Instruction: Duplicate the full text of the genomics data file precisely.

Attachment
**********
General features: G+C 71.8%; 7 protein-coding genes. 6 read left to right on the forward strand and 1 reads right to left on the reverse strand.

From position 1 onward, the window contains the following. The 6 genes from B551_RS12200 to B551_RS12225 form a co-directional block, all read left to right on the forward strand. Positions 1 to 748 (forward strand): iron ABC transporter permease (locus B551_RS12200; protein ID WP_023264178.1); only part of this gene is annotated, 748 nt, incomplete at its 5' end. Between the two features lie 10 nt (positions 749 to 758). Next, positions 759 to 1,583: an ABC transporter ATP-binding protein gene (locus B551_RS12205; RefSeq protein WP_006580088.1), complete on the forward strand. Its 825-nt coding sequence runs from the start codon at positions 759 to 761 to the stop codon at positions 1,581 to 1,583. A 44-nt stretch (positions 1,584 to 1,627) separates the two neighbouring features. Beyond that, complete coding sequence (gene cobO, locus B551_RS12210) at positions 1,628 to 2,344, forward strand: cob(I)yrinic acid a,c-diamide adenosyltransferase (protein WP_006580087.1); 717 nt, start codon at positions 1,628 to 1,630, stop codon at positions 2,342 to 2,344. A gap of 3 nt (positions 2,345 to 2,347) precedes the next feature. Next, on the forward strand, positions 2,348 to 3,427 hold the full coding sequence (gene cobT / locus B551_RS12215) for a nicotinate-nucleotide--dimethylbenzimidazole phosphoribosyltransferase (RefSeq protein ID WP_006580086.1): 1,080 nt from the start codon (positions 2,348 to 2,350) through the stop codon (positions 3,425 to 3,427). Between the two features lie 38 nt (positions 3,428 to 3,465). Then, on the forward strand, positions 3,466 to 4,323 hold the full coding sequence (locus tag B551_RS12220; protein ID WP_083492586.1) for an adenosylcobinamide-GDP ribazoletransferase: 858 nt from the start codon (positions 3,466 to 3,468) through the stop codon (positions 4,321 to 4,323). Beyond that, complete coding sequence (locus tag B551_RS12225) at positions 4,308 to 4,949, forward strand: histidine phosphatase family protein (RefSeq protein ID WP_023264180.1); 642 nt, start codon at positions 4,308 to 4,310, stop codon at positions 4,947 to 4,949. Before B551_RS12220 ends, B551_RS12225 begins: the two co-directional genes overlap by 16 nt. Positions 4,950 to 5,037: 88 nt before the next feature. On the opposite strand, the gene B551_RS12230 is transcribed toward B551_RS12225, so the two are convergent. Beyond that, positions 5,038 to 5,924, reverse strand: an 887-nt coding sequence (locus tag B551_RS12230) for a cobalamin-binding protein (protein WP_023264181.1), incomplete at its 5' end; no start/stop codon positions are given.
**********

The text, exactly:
General features: G+C 71.8%; 7 protein-coding genes. 6 read left to right on the forward strand and 1 reads right to left on the reverse strand.

From position 1 onward, the window contains the following. The 6 genes from B551_RS12200 to B551_RS12225 form a co-directional block, all read left to right on the forward strand. Positions 1 to 748 (forward strand): iron ABC transporter permease (locus B551_RS12200; protein ID WP_023264178.1); only part of this gene is annotated, 748 nt, incomplete at its 5' end. Between the two features lie 10 nt (positions 749 to 758). Next, positions 759 to 1,583: an ABC transporter ATP-binding protein gene (locus B551_RS12205; RefSeq protein WP_006580088.1), complete on the forward strand. Its 825-nt coding sequence runs from the start codon at positions 759 to 761 to the stop codon at positions 1,581 to 1,583. A 44-nt stretch (positions 1,584 to 1,627) separates the two neighbouring features. Beyond that, complete coding sequence (gene cobO, locus B551_RS12210) at positions 1,628 to 2,344, forward strand: cob(I)yrinic acid a,c-diamide adenosyltransferase (protein WP_006580087.1); 717 nt, start codon at positions 1,628 to 1,630, stop codon at positions 2,342 to 2,344. A gap of 3 nt (positions 2,345 to 2,347) precedes the next feature. Next, on the forward strand, positions 2,348 to 3,427 hold the full coding sequence (gene cobT / locus B551_RS12215) for a nicotinate-nucleotide--dimethylbenzimidazole phosphoribosyltransferase (RefSeq protein ID WP_006580086.1): 1,080 nt from the start codon (positions 2,348 to 2,350) through the stop codon (positions 3,425 to 3,427). Between the two features lie 38 nt (positions 3,428 to 3,465). Then, on the forward strand, positions 3,466 to 4,323 hold the full coding sequence (locus tag B551_RS12220; protein ID WP_083492586.1) for an adenosylcobinamide-GDP ribazoletransferase: 858 nt from the start codon (positions 3,466 to 3,468) through the stop codon (positions 4,321 to 4,323). Beyond that, complete coding sequence (locus tag B551_RS12225) at positions 4,308 to 4,949, forward strand: histidine phosphatase family protein (RefSeq protein ID WP_023264180.1); 642 nt, start codon at positions 4,308 to 4,310, stop codon at positions 4,947 to 4,949. Before B551_RS12220 ends, B551_RS12225 begins: the two co-directional genes overlap by 16 nt. Positions 4,950 to 5,037: 88 nt before the next feature. On the opposite strand, the gene B551_RS12230 is transcribed toward B551_RS12225, so the two are convergent. Beyond that, positions 5,038 to 5,924, reverse strand: an 887-nt coding sequence (locus tag B551_RS12230) for a cobalamin-binding protein (protein WP_023264181.1), incomplete at its 5' end; no start/stop codon positions are given.